“But we do not want you to be uninformed, brothers and sisters, about those who have died, so that you may not grieve as others do who have no hope.”
[1 Thessalonians 4:13]
I have tried to avoid making these blog posts a summary of my week’s activities or a reprise of homilies I’ve preached. But yet it seems that, as much as I would like not to do that, I do it anyway. It’s my version of Paul’s words from Romans 7:16, “For I do not do what I want, but I do the very thing I hate.”
Therefore, allow this preamble to serve as an apology for what I am about to do – tell you about my week’s activities and repost a segment of a homily I preached this past week.
On Saturday, November 8, I received word that one of our pastors had died of a massive heart attack. The Rev. Arthur E. Cubbon had served St. Stephen Lutheran Church in Stow, Ohio, since 2008. His obituary can be found by clicking HERE.
I must confess that as bishop, I expected to do pastor’s funerals. But I believed those would be the funerals of retired pastors, those who had faithfully served in our parishes and lived well into their golden years, not one of an active, robust 60-year old. This one came out of the blue. Shock doesn’t begin to describe the emotional impact of such a calamity.
When tragedy strikes, I tend to be one of those people who asks very few questions. I simply begin doing what my vocation calls me to do. I checked in with his widow, the Rev. Leah Schafer, to make sure she was being cared for. I called the deceased pastor’s congregation council president to find out how I could help. It so happened that I had no scheduled parish visit for Sunday morning, so I asked if they would want me to be present for their worship services.
You may find it strange that I would ask permission to be with people in grief. But, as I’ve been counseled, bishops should not take it for granted that we have blanket permission to impose ourselves into the middle of a congregation’s affairs. Yes, this situation was an exception because of its catastrophic circumstances. But I asked anyway, and my request was enthusiastically accepted.
So in essence I preached two funeral sermons – one on Sunday to comfort the congregation in its mourning, and the other on Tuesday as we celebrated the life of this faithful servant. To say that both were difficult is a classic understatement.
I have been with many grieving families over the course of my time in ministry, but never with an entire congregation. This was a first. I prayed for the right words. Based on the reactions of parishioners, my prayers were answered.
But my most challenging moment came as I distributed communion and looked into many a tear-stained face. I had to summon all the self-control in my being to keep myself from crying right alongside them.
Tuesday was no easier. What buoyed me on that day, however, was the presence of nearly four dozen clergy, many of whom vested and processed into the sanctuary ahead of the casket that contained the corpse of their now-absent colleague. They were not just Lutheran, but clergy of several other denominations with which Art had collaborated in mission and ministry during his time at St. Stephen’s. It was an overwhelming demonstration of solidarity and fraternity of the vocation we share, and a powerful witness to the faith which we proclaim. It was the comfort and support I needed at this particular time.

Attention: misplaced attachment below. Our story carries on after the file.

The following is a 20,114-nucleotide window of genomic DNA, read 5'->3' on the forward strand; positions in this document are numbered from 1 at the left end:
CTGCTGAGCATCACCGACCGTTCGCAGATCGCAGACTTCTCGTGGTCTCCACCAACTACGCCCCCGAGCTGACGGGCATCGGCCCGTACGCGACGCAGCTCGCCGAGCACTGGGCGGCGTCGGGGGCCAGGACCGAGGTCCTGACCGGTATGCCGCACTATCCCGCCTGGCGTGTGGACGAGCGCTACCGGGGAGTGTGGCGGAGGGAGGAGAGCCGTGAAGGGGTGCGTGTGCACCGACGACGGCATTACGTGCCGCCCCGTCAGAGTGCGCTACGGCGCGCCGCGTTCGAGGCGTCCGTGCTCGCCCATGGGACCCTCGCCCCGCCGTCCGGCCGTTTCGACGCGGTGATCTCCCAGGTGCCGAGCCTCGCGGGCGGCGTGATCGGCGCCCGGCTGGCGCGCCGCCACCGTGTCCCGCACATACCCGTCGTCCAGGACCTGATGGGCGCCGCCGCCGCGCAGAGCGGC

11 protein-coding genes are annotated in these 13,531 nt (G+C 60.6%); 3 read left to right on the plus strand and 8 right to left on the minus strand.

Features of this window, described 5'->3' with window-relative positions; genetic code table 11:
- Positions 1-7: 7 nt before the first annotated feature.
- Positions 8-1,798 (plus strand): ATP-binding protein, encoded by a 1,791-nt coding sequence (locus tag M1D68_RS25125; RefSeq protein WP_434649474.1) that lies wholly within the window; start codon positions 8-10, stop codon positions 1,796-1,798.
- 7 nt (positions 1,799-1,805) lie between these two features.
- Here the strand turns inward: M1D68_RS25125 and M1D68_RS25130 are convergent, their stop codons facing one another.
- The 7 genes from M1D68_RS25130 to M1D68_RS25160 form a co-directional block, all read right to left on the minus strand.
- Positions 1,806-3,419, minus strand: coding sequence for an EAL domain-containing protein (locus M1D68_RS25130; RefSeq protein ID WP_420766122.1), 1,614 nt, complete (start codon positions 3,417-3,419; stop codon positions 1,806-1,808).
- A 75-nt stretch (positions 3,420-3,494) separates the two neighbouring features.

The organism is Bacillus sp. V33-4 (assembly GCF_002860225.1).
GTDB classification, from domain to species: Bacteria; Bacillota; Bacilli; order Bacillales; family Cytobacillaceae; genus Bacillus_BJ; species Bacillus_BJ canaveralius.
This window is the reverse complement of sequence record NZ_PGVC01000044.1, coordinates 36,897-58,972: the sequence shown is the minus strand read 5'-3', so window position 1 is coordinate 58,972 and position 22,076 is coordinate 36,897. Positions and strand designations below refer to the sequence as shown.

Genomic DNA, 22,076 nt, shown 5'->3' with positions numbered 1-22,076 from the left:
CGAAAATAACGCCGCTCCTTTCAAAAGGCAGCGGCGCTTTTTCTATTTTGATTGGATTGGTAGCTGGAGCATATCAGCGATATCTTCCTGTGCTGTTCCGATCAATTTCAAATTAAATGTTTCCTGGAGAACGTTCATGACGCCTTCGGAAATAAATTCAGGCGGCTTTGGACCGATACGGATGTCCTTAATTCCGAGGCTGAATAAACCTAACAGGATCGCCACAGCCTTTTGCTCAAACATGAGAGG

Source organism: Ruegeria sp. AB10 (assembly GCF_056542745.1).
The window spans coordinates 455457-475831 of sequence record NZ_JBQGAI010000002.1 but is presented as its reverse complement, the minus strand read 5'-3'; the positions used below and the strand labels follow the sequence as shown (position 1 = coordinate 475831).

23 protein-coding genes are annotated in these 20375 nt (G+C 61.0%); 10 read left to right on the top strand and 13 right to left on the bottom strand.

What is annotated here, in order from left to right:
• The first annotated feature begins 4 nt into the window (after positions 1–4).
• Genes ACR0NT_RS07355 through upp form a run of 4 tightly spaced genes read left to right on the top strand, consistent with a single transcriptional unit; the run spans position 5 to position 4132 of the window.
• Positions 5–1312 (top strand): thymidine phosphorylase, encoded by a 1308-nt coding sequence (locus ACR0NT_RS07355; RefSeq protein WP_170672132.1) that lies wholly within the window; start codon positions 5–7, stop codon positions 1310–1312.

As we approach the end of the calendar year the lectionary readings for our liturgies tend to focus on the end times. Several of them lend themselves to funerals. As I read the texts for Sunday, the 9th, I concentrated on the epistle from 1 Thessalonians and the opening verse: “But we do not want you to be uninformed, brothers and sisters, about those who have died, so that you may not grieve as others do who have no hope.” [1 Thess. 4:13]
And I preached to the congregation:
We do grieve this morning. It is a natural reaction when one loses someone dear to them. We grieve because of all that Pastor Cubbon meant to us – to this church, each individual member as well as the corporate community; to this synod, and to the community of Stow. And we linger in that grief, but we don’t wallow in it. We don’t grieve as those who have no hope. You see, death for the Christian is entirely different from that of the unbeliever because we share in Christ’s victory over death.
My homily also included the words of Jesus in the Gospel reading from Matthew: “Keep awake therefore, for you know neither the day nor the hour.” [Matt. 25:13]
Those words took on a whole different meaning for us last Sunday morning.
There are many people who were far more qualified to preach the funeral homily on Tuesday morning. Those who knew Art far better than I did. Those who had more stories to tell than I did. But in God’s sense of order, the responsibility fell to me. I can only hope that throughout the four days, from the time of his death to the day of his funeral, I did justice to Art Cubbon’s memory. And far more importantly, I pray that God was glorified.